Dr. Will Ross wanted to set the record straight at the City of St. Louis’ Joint Board of Health and Hospitals meeting on Thursday, May 7. The move to lift the stay-at-home orders in the city and St. Louis County on May 18 was not based on epidemiology.
“Let’s make that abundantly clear,” said Ross, a professor at Washington University School of Medicine. “There is nothing that suggests that we are safe to lift the order. The order is being lifted solely on the basis of the adverse effect on the St. Louis economy — not because we are saying it’s safe to return to life because the pandemic is abating. It is not.”
Ross chairs the 13-member board that advises the city’s director of health, Dr. Fredrick Echols, on matters related to public health and hospitals.
At the board’s May 7 meeting, Ross gave a presentation that started with a look at COVID-19 cases throughout the country. He displayed a graph from Johns Hopskin’s Data Dashboard, showing that cases started to rapidly rise in early March and then plateaued by late March, he said.
“If this curve takes two months to increase, it’s going to take two months to decay, that’s the log math,” said Ross, referring to the graph being in logarithmic scale. “That’s why this curve is so important. We started this increase in March and now we’re two months in and this curve is not downtrending. If anything, we are seeing pockets of increase, even here in St. Louis.”
Ross believes that if the region did everything correctly in terms of social distancing, isolation and quarantine, then we would see the curve decline at the same time period — two months.
“If you want to know where this is going, ask the virus,” Ross said, quoting Dr. Anthony Fauci. “This virus is saying if all things went beautifully, we would see a longer decay by July. That’s not likely because we have early introduction of people back into the workplace. And this could put us into August.”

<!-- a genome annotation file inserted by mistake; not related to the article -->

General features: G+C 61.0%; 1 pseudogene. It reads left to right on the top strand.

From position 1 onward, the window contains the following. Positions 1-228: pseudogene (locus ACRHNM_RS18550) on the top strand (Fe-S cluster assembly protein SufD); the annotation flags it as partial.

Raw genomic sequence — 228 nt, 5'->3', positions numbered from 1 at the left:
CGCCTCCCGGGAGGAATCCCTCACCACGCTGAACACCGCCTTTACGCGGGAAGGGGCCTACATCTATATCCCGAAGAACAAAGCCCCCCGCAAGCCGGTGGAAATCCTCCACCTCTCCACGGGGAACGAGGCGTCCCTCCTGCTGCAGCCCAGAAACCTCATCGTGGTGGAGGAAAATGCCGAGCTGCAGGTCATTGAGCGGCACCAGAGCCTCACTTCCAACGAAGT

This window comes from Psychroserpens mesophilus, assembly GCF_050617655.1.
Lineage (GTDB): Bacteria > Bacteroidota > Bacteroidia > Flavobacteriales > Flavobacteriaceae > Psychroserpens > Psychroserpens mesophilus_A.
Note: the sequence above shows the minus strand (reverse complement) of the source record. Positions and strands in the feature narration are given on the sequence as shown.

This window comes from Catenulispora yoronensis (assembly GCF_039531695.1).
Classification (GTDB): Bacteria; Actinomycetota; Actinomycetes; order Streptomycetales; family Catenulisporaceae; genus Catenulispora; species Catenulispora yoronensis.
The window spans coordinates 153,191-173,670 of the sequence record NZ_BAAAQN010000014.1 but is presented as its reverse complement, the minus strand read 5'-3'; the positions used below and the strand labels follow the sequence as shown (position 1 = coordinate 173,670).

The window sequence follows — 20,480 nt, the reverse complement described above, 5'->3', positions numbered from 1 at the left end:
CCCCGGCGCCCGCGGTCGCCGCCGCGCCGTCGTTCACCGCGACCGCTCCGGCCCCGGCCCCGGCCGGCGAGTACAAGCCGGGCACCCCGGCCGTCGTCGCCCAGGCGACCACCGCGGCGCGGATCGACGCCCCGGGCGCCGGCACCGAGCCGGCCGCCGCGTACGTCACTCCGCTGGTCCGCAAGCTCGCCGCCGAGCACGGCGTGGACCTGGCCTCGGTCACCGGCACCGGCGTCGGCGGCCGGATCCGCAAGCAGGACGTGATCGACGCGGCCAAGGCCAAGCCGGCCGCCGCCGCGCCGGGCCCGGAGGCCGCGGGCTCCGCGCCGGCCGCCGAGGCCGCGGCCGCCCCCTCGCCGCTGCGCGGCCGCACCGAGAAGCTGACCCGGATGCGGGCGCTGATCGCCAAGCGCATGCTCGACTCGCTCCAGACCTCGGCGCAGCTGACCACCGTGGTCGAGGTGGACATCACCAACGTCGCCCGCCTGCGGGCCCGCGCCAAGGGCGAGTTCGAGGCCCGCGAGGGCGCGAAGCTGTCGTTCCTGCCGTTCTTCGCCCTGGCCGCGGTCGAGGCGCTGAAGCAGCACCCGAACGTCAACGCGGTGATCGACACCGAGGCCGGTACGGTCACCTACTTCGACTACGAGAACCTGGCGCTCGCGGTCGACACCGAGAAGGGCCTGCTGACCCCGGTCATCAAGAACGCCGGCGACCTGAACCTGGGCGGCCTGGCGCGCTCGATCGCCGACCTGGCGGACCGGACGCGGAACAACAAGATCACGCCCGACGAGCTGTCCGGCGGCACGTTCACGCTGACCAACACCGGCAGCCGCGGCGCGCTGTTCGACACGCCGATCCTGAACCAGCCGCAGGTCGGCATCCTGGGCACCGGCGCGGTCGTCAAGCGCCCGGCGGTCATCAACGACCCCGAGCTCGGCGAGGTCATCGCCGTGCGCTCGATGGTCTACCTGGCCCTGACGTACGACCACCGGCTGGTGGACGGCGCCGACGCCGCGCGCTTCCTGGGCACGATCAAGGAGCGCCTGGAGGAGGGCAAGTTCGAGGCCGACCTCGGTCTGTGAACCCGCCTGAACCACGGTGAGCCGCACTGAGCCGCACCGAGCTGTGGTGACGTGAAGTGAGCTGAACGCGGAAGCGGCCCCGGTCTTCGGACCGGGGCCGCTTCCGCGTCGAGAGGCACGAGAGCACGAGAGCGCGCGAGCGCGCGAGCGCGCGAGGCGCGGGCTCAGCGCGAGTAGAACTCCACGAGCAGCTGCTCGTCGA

Ross also showed graphs of COVID-19 cases and deaths in St. Louis. The number of cases are at a plateau, but we have not seen a plateau in deaths, he said.
The last slide Ross showed a model of what BJC HealthCare anticipates will happen after the restrictions are lifted on May 18. The model took into account the reintegration of people into the community and very limited testing capacity, he said.
“This is a pretty accurate model — by late June to early July, we will see a peak in hospital cases,” Ross said. “We don’t get back to where we are until October.”
The model shows a second peak of hospitalizations on June 21 that will be two-thirds higher (or 1,083) than the highest number of hospitalizations in April (750). The model anticipates that hospitalizations won’t drop back to current levels until fall of 2020 without additional measures to contain the virus.
The American asked Dr. Alex Garza, who is the chief medical officer for SSM Health and incident commander for the St. Louis Metropolitan Pandemic Task Force, to respond to the model. He said, “The slide represents a scenario that could occur but should not be taken as a prediction.”
“Let no one on the board be confused,” Ross said. “The lifting of the shelter-in-place orders is not based on how we view the virus will behave.”
The orders to reduce public health restrictions are based on concern of putting people further at risk with closed businesses, furloughs and layoffs, he said.
“That information is so critical because as a health board, we have to realize that our goal is to protect the community,” Ross said. “The concern we all have in public health is because of that second peak as we lift the orders, we are anticipating a doubling of hospitalizations. We have not reached hospital capacity yet, but by July if we are not doing things well, we will reach hospital capacity. That is an absolute statement.”